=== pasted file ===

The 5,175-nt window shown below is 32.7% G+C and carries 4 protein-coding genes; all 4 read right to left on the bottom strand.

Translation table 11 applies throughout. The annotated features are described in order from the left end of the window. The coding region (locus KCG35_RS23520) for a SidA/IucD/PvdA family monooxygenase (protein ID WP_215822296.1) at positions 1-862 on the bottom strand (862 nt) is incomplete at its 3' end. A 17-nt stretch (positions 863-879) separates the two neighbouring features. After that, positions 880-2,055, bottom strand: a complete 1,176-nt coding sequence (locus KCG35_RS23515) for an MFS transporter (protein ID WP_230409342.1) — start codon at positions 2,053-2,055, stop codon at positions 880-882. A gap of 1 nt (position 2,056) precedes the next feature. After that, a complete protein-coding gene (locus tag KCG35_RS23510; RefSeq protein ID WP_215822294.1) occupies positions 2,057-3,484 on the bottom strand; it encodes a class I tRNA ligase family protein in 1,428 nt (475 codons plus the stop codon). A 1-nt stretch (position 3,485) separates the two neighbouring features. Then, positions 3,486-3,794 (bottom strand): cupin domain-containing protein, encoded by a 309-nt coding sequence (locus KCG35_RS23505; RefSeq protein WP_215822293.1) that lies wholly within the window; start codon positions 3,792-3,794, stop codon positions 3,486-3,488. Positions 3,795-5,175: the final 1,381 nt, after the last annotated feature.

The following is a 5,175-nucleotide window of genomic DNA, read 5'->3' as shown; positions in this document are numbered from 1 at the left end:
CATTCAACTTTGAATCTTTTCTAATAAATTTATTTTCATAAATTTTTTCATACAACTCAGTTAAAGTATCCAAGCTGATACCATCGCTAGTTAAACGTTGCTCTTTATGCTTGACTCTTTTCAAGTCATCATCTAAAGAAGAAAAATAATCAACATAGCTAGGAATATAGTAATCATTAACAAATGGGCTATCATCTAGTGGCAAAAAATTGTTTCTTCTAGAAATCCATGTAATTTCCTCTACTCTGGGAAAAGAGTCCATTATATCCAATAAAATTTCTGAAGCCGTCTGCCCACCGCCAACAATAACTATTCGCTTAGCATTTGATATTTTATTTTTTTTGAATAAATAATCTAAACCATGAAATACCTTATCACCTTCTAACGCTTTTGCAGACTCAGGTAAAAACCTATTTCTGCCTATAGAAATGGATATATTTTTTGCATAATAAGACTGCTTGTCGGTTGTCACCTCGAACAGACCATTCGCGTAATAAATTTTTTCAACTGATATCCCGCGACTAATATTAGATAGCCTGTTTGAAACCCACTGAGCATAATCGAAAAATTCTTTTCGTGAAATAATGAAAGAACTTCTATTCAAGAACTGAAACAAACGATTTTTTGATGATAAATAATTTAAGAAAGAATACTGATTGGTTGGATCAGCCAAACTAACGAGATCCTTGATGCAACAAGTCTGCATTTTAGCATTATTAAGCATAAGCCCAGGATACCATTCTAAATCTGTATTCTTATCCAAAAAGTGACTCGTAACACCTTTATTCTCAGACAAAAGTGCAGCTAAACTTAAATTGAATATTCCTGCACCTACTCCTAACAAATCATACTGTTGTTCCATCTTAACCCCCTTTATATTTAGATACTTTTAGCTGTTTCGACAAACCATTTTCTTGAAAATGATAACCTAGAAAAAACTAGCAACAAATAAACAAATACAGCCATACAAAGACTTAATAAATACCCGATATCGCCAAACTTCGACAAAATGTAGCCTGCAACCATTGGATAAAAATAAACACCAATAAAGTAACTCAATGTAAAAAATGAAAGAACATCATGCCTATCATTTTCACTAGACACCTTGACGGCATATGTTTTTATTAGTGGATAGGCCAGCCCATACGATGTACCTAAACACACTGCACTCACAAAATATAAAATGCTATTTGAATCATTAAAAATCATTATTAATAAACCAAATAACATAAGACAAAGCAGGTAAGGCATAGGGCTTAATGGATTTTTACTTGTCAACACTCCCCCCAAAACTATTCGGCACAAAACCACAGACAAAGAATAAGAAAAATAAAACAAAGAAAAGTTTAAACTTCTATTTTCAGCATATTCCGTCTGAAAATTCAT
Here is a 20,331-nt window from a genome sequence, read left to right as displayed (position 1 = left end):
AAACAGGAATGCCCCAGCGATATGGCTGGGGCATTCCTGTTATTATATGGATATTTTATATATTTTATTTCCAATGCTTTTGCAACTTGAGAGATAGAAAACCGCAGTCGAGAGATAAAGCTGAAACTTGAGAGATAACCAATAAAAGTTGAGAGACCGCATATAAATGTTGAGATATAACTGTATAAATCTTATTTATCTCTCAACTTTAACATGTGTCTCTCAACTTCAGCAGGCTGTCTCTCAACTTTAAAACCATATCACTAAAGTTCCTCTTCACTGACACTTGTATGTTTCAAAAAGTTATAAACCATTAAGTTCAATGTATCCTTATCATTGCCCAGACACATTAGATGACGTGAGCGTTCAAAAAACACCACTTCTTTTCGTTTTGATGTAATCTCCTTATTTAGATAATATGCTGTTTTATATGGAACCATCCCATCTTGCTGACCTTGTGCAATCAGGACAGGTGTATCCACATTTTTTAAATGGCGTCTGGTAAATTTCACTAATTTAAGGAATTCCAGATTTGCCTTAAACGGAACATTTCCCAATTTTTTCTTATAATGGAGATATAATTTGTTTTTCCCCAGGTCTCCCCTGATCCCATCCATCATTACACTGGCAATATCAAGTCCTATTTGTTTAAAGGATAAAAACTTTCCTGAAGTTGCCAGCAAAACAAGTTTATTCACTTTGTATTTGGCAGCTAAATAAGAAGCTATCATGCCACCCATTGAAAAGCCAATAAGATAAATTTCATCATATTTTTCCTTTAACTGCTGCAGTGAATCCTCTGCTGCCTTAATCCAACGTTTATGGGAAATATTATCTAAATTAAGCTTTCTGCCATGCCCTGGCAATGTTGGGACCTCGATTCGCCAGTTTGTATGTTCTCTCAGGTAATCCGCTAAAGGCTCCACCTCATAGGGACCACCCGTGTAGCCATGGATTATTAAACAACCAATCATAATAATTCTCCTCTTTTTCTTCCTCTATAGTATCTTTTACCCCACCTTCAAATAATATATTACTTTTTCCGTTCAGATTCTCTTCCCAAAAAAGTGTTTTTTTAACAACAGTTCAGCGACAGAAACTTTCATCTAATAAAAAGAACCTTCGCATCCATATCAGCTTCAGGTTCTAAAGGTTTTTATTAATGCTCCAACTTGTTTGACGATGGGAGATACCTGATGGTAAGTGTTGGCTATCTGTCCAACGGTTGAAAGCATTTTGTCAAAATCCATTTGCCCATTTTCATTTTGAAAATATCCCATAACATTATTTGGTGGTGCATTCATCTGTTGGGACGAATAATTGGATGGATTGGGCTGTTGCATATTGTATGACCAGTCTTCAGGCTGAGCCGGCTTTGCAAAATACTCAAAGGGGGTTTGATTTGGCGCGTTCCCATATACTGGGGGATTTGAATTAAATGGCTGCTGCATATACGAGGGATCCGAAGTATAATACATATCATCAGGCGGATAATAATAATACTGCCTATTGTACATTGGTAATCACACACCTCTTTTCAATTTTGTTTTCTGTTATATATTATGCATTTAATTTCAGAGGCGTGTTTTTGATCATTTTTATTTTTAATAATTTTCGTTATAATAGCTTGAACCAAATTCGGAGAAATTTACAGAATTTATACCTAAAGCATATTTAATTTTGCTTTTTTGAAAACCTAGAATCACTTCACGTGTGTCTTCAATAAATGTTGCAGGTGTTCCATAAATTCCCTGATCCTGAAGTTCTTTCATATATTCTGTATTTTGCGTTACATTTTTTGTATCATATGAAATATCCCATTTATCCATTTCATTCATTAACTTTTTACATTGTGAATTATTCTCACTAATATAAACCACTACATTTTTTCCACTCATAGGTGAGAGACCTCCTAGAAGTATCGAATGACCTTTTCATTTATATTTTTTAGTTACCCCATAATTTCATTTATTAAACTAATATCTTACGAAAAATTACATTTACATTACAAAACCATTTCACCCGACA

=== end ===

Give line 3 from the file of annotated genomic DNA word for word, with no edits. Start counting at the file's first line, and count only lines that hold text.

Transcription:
The following is a 5,175-nucleotide window of genomic DNA, read 5'->3' as shown; positions in this document are numbered from 1 at the left end: